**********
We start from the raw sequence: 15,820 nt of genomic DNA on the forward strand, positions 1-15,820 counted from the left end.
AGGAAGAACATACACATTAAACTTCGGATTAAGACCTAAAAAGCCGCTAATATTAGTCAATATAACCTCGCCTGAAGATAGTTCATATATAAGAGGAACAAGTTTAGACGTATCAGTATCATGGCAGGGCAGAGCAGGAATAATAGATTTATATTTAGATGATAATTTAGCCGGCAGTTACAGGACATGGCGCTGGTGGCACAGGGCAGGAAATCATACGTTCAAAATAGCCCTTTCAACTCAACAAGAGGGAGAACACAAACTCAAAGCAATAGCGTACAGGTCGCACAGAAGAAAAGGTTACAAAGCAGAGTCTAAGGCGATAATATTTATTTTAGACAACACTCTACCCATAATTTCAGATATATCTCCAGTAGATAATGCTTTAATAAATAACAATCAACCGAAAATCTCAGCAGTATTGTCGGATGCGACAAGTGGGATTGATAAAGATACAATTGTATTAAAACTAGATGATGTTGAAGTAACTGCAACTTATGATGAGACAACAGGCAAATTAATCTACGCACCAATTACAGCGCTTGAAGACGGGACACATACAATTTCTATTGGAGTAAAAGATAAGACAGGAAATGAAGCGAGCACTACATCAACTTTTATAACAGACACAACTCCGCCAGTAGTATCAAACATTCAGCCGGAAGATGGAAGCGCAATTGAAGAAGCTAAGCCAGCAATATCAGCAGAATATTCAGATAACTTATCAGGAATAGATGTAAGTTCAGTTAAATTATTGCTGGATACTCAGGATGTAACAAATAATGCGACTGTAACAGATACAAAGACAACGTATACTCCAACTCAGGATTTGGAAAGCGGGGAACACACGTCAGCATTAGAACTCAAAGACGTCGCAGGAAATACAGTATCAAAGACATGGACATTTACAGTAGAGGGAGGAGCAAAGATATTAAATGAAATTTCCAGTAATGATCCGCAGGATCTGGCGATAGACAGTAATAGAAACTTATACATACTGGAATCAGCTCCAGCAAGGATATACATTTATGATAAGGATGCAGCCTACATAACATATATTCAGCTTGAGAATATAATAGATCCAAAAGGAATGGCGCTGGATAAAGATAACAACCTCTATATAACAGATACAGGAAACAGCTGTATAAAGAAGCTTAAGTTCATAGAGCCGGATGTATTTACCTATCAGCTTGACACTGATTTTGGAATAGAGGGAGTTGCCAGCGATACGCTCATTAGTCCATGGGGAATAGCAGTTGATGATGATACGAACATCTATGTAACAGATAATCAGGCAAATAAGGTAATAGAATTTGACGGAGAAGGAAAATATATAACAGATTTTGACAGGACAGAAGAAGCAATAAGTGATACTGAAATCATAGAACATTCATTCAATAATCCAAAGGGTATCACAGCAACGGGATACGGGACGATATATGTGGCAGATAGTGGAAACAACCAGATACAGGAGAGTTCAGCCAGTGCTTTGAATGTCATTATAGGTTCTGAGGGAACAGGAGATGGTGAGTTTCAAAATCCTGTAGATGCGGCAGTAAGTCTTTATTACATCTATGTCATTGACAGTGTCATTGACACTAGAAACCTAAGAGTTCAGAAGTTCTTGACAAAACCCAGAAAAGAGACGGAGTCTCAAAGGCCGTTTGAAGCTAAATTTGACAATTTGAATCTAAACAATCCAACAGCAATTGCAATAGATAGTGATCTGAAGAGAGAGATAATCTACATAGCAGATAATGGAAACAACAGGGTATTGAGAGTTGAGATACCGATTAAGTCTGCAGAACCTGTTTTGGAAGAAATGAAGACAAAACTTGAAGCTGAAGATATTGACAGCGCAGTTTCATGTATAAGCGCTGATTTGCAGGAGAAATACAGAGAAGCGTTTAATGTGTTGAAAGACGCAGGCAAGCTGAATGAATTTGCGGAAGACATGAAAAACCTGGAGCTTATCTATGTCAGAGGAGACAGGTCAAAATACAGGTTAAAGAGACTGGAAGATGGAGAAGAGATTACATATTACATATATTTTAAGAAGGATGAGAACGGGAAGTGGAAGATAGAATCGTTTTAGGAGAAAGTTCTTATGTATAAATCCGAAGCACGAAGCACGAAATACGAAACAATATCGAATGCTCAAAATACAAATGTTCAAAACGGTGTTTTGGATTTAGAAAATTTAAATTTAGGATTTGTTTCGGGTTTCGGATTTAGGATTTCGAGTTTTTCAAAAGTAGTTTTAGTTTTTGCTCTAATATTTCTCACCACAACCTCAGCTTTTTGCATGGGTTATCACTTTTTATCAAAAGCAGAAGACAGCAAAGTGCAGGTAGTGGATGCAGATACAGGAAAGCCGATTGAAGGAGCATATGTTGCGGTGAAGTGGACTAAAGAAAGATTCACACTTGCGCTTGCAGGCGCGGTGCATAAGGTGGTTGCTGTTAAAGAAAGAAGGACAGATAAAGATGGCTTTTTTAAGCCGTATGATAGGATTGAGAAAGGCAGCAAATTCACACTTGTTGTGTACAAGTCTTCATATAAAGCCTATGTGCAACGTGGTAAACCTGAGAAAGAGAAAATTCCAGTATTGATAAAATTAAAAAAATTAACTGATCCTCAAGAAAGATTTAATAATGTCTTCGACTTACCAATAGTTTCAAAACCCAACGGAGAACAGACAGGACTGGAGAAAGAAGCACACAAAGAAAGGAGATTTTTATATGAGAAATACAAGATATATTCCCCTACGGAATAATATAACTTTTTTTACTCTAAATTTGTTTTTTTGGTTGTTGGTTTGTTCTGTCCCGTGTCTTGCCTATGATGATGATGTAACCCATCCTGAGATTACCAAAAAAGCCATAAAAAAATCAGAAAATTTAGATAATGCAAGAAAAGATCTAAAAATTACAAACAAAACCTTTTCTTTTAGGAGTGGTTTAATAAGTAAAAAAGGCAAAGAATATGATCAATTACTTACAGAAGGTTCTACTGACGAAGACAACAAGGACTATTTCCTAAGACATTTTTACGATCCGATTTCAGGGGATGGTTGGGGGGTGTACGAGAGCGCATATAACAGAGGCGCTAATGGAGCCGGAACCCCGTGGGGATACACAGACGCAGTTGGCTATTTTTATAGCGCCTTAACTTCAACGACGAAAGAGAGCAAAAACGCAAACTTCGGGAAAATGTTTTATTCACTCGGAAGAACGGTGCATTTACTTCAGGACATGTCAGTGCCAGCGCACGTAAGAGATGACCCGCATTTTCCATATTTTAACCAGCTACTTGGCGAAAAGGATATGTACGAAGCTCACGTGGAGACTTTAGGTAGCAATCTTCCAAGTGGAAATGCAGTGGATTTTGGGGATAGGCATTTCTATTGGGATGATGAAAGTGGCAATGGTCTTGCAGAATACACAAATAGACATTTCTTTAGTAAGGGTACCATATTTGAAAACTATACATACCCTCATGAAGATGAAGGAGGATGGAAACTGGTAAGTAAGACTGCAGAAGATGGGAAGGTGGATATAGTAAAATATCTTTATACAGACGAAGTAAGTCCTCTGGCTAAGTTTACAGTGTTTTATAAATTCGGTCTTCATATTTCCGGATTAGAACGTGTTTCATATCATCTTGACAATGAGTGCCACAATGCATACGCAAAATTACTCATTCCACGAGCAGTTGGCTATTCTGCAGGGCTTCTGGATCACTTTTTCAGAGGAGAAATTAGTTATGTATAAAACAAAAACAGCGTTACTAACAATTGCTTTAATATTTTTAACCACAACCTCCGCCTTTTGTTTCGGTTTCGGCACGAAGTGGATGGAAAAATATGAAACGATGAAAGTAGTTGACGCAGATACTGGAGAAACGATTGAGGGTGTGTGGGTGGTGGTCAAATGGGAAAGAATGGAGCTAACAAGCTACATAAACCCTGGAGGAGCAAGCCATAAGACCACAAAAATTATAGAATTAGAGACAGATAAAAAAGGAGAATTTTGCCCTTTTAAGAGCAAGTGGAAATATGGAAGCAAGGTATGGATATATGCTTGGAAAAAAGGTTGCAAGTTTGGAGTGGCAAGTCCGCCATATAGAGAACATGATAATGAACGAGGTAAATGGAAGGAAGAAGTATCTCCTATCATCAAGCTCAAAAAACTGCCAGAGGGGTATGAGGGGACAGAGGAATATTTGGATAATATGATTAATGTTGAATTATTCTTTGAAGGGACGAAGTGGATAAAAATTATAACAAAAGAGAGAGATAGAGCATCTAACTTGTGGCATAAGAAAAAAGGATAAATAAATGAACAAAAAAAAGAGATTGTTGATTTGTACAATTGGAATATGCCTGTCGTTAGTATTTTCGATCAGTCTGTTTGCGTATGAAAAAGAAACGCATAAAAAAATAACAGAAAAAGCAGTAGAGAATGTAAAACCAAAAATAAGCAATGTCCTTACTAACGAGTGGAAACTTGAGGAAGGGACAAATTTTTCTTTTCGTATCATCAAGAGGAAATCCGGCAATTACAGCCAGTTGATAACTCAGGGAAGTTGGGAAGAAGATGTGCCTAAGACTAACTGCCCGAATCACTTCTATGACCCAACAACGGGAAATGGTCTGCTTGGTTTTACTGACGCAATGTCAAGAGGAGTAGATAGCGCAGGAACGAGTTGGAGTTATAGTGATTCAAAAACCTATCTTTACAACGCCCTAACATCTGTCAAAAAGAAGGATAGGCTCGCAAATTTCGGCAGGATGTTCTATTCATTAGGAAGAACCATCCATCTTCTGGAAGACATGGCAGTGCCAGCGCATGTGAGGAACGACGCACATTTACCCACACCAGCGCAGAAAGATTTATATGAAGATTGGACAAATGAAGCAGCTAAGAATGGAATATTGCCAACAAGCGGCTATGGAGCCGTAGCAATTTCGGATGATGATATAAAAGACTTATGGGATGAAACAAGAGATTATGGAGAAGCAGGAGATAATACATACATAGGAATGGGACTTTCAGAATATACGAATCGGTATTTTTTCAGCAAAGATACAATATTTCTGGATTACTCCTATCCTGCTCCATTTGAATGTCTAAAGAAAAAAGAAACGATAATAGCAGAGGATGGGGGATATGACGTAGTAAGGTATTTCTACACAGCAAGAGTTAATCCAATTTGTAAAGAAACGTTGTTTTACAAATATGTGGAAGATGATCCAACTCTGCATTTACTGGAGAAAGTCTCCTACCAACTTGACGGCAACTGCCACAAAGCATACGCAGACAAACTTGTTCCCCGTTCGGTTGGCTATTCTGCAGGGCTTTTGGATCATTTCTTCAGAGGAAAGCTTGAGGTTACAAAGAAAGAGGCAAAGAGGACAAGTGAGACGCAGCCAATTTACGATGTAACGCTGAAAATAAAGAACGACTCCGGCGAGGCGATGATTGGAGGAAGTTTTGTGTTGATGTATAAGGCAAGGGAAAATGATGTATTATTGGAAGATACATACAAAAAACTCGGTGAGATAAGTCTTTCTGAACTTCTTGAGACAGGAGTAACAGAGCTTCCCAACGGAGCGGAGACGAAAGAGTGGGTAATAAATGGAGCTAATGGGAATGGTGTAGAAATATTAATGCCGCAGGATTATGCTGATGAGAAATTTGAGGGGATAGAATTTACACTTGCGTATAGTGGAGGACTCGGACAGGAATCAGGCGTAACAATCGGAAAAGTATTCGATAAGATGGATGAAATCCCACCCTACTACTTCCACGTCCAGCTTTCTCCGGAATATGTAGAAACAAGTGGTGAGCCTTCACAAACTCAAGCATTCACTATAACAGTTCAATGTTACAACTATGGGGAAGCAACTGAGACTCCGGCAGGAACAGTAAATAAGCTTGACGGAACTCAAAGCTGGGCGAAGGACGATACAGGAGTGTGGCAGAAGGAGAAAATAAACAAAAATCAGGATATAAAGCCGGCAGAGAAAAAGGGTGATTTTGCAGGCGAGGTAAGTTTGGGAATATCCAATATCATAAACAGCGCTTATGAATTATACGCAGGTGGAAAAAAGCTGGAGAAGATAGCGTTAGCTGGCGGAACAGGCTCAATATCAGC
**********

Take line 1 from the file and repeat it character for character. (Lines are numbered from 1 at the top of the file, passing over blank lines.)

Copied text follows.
We start from the raw sequence: 15,820 nt of genomic DNA on the forward strand, positions 1-15,820 counted from the left end.